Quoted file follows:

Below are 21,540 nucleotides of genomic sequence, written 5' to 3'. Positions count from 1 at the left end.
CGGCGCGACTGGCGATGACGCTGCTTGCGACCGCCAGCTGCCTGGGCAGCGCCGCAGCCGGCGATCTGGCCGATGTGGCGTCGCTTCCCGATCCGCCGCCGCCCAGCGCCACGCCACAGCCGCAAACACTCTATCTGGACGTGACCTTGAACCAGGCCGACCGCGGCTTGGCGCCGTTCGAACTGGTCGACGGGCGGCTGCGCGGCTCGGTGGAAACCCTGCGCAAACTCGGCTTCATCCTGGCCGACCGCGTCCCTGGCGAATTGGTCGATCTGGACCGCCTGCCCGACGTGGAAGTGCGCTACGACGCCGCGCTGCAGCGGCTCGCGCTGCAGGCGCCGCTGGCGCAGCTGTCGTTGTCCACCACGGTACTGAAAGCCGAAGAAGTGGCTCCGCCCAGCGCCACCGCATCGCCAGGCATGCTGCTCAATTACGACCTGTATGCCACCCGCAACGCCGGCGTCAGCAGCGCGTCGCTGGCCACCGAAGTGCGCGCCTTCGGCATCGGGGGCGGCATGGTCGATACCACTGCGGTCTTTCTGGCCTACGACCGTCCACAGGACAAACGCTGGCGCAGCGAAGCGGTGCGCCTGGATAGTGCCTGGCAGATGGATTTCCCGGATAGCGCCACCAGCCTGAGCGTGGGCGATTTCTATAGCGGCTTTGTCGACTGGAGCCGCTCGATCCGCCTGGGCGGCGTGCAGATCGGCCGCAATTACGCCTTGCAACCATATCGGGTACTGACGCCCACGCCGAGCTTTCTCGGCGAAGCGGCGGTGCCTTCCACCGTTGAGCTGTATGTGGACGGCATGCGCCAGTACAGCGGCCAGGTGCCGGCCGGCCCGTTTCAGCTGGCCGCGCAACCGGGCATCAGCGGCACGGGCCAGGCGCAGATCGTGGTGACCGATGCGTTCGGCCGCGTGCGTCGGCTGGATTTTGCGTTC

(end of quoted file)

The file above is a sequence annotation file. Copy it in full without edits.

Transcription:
Below are 21,540 nucleotides of genomic sequence, written 5' to 3'. Positions count from 1 at the left end.
CGGCGCGACTGGCGATGACGCTGCTTGCGACCGCCAGCTGCCTGGGCAGCGCCGCAGCCGGCGATCTGGCCGATGTGGCGTCGCTTCCCGATCCGCCGCCGCCCAGCGCCACGCCACAGCCGCAAACACTCTATCTGGACGTGACCTTGAACCAGGCCGACCGCGGCTTGGCGCCGTTCGAACTGGTCGACGGGCGGCTGCGCGGCTCGGTGGAAACCCTGCGCAAACTCGGCTTCATCCTGGCCGACCGCGTCCCTGGCGAATTGGTCGATCTGGACCGCCTGCCCGACGTGGAAGTGCGCTACGACGCCGCGCTGCAGCGGCTCGCGCTGCAGGCGCCGCTGGCGCAGCTGTCGTTGTCCACCACGGTACTGAAAGCCGAAGAAGTGGCTCCGCCCAGCGCCACCGCATCGCCAGGCATGCTGCTCAATTACGACCTGTATGCCACCCGCAACGCCGGCGTCAGCAGCGCGTCGCTGGCCACCGAAGTGCGCGCCTTCGGCATCGGGGGCGGCATGGTCGATACCACTGCGGTCTTTCTGGCCTACGACCGTCCACAGGACAAACGCTGGCGCAGCGAAGCGGTGCGCCTGGATAGTGCCTGGCAGATGGATTTCCCGGATAGCGCCACCAGCCTGAGCGTGGGCGATTTCTATAGCGGCTTTGTCGACTGGAGCCGCTCGATCCGCCTGGGCGGCGTGCAGATCGGCCGCAATTACGCCTTGCAACCATATCGGGTACTGACGCCCACGCCGAGCTTTCTCGGCGAAGCGGCGGTGCCTTCCACCGTTGAGCTGTATGTGGACGGCATGCGCCAGTACAGCGGCCAGGTGCCGGCCGGCCCGTTTCAGCTGGCCGCGCAACCGGGCATCAGCGGCACGGGCCAGGCGCAGATCGTGGTGACCGATGCGTTCGGCCGCGTGCGTCGGCTGGATTTTGCGTTC